GS-2, Internal security, Uncategorized

Will India Change its ‘No First Use’ Policy?

Context:

Recently, Defence Minister Rajnath Singh stated that in the future, India’s ‘No First Use’ (NFU) promise depends on circumstances.

History:

  • India initiated nuclear weapons development after its war with China in 1962.
  • China carried out nuclear tests in 1964 and subsequent years.
  • In 1974, India conducted its first nuclear tests at Pokhran, dubbed as a ‘peaceful nuclear explosion’.
  • International pressure to make India abandon its pursuit of nuclear weapons remained for more than two decades.
  • In 1998, India conducted its second nuclear tests at Pokhran, involving a fission device, a low-yield device, and a thermonuclear device.
  • Thus, India proved the ability to introduce nuclear warheads into its fast-developing missile programme.
  • After the Pokhran-II tests, Pakistan also carried out similar tests.

No First Use:

  • In 1999, India came out with an explicit nuclear doctrine that committed to NFU:
    • It would never carry out a nuclear first-strike.
    • The doctrine also emphasized on minimal deterrence and non-use against non-nuclear weapon states.
    • The NFU promise thus went together with credible minimum deterrence.

Credible Minimum Deterrence (CMD):

  • Credible minimum deterrence does not imply indefinite expansion of the nuclear arsenal.
  • The CMD is what the “enemy” believes deterrence to be, and their belief is manifested in their actions.
  • It is built on an assured second-strike capability.
    • In the event of another nation carrying out a first nuclear strike against India, India’s nuclear forces shall be so deployed as to ensure survivability of the attack and the capability to carry out a massive, punitive nuclear retaliation aimed at inflicting damage that the aggressor will find ‘unacceptable’.
  • CMD also requires:
    • A robust command and control system.
    • Effective intelligence and early warning
    • Comprehensive planning.
    • Training for operations in line with the strategy.
    • The will to employ nuclear forces and weapons.

Nuclear Command Authority

  • Currently, the Nuclear Command Authority is responsible for command, control and operational decisions on nuclear weapons.
  • Specifically, the Cabinet Committee on Security and ultimately the office of the Prime Minister is responsible for the decision to carry out a nuclear attack.

Will India Change its ‘No First Use’ Policy?

  • Regional geopolitical realities influence India’s NFU commitment significantly.
  • The CMD was established in the sense that in the following decade neither India nor Pakistan felt inclined to instigate all-out war.
    • Including the tensed periods after the attack on the Indian Parliament in 2001 and the Mumbai terror attacks in 2008.
  • However, since that time, the deterrent effect of India’s arsenal seemed to have less effect in one significant aspect:
    • Pakistan started development of tactical nuclear weapons, or “theatre nukes”, which had a lower yield but could still inflict enough damage to blunt a conventional attack.
    • It might have emerged as a counter to speculation that India might have developed the “Cold Start” doctrine.
    • This is a classified doctrine for a conventional military attack by Indian forces on Pakistani soil as a response to a state-sponsored terror attack, etc.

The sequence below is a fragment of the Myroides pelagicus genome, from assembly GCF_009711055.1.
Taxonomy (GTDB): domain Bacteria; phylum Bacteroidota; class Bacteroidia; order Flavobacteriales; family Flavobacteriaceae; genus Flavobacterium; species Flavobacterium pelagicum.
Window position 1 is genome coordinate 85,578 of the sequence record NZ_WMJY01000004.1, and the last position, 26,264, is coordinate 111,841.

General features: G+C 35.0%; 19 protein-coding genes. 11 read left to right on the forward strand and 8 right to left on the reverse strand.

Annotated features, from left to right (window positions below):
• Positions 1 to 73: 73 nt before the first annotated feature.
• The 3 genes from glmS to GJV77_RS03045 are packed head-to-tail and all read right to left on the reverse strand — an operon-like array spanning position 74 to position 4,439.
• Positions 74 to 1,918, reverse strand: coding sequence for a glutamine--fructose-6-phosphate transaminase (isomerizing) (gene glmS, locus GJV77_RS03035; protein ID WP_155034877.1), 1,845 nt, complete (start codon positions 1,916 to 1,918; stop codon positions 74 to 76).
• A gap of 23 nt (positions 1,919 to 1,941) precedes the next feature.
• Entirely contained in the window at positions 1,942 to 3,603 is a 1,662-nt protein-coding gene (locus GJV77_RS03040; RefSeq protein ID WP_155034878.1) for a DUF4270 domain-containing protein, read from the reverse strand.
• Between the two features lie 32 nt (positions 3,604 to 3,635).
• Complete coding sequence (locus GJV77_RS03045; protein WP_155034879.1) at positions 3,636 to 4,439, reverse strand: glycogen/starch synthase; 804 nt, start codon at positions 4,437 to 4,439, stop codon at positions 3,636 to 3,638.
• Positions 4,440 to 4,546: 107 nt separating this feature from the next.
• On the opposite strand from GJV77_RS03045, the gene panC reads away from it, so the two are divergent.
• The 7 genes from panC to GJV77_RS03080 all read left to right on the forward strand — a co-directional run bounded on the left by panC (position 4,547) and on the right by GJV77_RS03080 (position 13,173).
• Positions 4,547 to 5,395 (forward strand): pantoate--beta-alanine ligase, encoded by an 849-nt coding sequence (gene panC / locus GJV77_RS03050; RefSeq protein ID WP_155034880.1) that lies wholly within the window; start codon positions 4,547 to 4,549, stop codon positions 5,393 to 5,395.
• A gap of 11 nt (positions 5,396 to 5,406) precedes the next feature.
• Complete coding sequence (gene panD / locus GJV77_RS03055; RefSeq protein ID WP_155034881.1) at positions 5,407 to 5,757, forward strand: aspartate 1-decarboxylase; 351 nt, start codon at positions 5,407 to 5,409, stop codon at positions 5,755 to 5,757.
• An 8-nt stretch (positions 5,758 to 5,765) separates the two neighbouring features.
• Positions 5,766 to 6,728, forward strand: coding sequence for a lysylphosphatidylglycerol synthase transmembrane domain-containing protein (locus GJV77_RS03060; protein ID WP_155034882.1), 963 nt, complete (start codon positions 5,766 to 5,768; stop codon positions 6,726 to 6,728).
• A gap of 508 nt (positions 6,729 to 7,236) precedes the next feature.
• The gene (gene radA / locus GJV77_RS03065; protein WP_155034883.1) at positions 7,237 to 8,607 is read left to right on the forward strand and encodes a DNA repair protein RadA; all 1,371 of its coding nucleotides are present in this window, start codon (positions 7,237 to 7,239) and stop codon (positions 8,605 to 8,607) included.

• In 2013, Shyam Saran, convener of the National Security Advisory Board, said that India will not be the first to use nuclear weapons, but if it is attacked with such weapons, it would engage in nuclear retaliation which will be massive and designed to inflict unacceptable damage on its adversary.
  • He added that the label on a nuclear weapon used for attacking India, strategic or tactical, is irrelevant from the Indian perspective.

Challenges:

  • There may be some concerns based on Indian forces operating on Pakistani soil, against it.
  • This strategy would take both countries back into the old-world deterrence model of “mutually assured destruction”.
  • Any surviving forces in Pakistan after India’s retaliation would surely launch a devastating attack against targets across India.
  • India may have more to gain by pre-emptive action.

Alternate Models:

  • One option under consideration could be for “a hard counterforce strike against Pakistan’s relatively small number of strategic nuclear assets to eliminate its ability to destroy Indian strategic targets and cities.
  • Remaining silent on this subject might be calculated as a strategic advantage for India as the country would be assuming deliberate nuclear ambiguity.
  • However, it might compel Pakistan to adjust its nuclear posture accordingly, based on a calculation that India might be willing to carry out a counterforce attack and thereby eliminate the Pakistani nuclear threat entirely.
  • This in turn may fuel an arms race or more unstable nuclear weapons deployment patterns in Pakistan.

Future Prospects:

  • It is unlikely that India’s nuclear doctrine will change.
  • India’s adoption of potentially pre-emptive “counterforce options” (to eliminate Pakistan’s strategic nuclear weapons when it deems the risk of a Pakistani first-strike to have crossed a critical threshold) may require no explicit shifts in its declared nuclear doctrine.

Conclusion:

The Balakot strikes that followed the Pulwama attack demonstrate that India is not shy of taking cross-border military action. If another terror attack occurs on Indian soil, these theories will likely be tested. To what extent the countries will escalate is yet to be seen.

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